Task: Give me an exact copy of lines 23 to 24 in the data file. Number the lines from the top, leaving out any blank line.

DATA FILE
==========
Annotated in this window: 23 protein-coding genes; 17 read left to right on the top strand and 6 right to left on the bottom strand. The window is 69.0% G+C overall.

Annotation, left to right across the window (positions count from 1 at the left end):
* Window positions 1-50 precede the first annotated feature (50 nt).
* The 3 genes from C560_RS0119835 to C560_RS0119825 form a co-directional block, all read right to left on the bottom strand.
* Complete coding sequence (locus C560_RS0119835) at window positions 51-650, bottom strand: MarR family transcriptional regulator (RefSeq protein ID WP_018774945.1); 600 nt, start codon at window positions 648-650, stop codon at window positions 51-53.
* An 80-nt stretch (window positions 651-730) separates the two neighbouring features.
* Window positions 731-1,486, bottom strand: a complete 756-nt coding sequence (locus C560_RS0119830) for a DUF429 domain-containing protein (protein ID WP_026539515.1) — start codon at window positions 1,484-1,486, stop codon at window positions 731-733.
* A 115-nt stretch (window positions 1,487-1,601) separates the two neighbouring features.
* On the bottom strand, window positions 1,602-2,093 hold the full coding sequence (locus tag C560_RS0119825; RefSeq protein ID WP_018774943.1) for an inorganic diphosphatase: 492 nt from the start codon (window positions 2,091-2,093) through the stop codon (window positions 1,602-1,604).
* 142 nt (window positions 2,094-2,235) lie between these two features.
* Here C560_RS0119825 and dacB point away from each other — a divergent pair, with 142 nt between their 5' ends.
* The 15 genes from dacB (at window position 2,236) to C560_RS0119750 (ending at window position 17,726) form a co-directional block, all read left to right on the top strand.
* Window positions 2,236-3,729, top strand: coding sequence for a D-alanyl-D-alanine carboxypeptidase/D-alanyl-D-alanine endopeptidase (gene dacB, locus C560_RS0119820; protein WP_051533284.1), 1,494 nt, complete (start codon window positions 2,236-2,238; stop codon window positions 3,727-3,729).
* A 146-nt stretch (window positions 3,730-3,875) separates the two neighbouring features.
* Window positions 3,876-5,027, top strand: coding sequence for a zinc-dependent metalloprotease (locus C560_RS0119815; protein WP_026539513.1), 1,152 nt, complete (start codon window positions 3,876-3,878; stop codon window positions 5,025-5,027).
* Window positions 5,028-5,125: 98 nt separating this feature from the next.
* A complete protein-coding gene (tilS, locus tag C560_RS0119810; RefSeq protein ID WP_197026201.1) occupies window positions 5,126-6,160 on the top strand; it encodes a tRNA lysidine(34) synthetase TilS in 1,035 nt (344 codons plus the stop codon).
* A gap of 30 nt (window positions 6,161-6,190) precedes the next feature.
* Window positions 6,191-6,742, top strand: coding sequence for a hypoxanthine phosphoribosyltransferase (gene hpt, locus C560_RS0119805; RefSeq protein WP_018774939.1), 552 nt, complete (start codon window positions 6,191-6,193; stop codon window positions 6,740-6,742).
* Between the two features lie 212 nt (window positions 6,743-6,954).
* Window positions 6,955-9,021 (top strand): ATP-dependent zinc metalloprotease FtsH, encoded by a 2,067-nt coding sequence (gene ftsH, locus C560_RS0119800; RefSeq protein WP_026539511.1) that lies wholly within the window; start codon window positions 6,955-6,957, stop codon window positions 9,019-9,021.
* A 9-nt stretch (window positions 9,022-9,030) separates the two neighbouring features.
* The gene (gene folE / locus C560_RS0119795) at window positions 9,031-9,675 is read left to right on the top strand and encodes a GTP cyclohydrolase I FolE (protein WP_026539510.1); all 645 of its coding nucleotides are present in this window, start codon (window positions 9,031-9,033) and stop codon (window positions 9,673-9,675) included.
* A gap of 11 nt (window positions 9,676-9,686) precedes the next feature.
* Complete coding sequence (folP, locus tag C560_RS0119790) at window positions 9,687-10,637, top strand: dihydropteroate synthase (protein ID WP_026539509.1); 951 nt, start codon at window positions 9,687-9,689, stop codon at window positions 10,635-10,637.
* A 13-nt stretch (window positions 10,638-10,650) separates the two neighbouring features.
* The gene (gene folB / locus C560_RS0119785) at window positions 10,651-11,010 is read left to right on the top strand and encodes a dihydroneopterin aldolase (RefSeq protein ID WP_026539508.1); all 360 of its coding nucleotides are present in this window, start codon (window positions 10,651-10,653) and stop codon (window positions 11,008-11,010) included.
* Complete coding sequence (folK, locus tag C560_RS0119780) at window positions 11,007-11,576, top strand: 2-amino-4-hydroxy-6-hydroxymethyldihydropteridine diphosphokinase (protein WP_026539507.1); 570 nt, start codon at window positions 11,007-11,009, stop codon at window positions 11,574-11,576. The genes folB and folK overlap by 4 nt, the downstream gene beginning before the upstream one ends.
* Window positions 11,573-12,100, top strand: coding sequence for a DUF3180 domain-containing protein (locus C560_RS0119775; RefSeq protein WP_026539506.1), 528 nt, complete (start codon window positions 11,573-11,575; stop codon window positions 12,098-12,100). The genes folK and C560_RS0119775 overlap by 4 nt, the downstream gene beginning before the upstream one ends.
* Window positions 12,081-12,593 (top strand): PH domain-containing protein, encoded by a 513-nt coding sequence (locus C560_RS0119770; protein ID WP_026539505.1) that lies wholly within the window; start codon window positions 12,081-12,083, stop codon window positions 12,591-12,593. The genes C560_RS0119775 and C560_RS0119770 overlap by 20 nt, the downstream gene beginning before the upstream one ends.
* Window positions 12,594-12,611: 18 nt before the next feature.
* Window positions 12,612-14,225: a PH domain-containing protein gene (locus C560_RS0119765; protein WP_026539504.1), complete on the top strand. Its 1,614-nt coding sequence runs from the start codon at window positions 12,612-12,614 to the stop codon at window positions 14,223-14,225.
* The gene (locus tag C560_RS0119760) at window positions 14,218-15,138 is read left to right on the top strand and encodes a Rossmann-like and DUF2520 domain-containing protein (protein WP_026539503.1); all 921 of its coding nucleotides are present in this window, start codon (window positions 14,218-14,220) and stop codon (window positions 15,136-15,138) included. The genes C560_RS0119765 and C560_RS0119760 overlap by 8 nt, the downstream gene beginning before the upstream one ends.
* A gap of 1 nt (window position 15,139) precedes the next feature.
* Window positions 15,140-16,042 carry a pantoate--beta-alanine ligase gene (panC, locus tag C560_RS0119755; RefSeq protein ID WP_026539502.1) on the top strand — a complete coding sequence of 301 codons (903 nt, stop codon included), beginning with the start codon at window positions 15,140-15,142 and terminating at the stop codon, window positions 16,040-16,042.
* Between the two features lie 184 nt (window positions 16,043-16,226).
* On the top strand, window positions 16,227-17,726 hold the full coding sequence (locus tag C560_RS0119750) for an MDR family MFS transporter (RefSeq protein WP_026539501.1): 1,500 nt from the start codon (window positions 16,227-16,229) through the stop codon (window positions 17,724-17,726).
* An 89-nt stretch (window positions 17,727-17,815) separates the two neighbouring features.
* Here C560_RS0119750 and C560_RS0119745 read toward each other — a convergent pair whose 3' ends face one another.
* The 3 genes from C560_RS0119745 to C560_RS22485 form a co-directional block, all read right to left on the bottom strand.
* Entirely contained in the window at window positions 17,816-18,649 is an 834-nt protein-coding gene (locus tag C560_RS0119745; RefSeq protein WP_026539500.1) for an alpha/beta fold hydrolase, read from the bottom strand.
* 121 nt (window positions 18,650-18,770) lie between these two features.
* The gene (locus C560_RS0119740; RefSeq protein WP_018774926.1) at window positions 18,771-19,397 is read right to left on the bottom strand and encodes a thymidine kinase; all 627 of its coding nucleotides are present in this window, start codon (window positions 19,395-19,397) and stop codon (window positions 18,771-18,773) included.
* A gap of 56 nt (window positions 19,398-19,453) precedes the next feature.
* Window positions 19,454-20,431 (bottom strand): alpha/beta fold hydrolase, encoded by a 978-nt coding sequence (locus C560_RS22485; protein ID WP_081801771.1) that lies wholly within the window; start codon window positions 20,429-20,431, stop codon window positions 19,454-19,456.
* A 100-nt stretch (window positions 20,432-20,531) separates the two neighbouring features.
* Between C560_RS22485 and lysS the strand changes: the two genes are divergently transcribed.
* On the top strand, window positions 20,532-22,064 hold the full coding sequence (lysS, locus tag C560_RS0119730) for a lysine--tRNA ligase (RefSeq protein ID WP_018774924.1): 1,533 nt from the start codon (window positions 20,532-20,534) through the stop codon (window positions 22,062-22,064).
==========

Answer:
* The gene (gene folE / locus C560_RS0119795) at window positions 9,031-9,675 is read left to right on the top strand and encodes a GTP cyclohydrolase I FolE (protein WP_026539510.1); all 645 of its coding nucleotides are present in this window, start codon (window positions 9,031-9,033) and stop codon (window positions 9,673-9,675) included.
* A gap of 11 nt (window positions 9,676-9,686) precedes the next feature.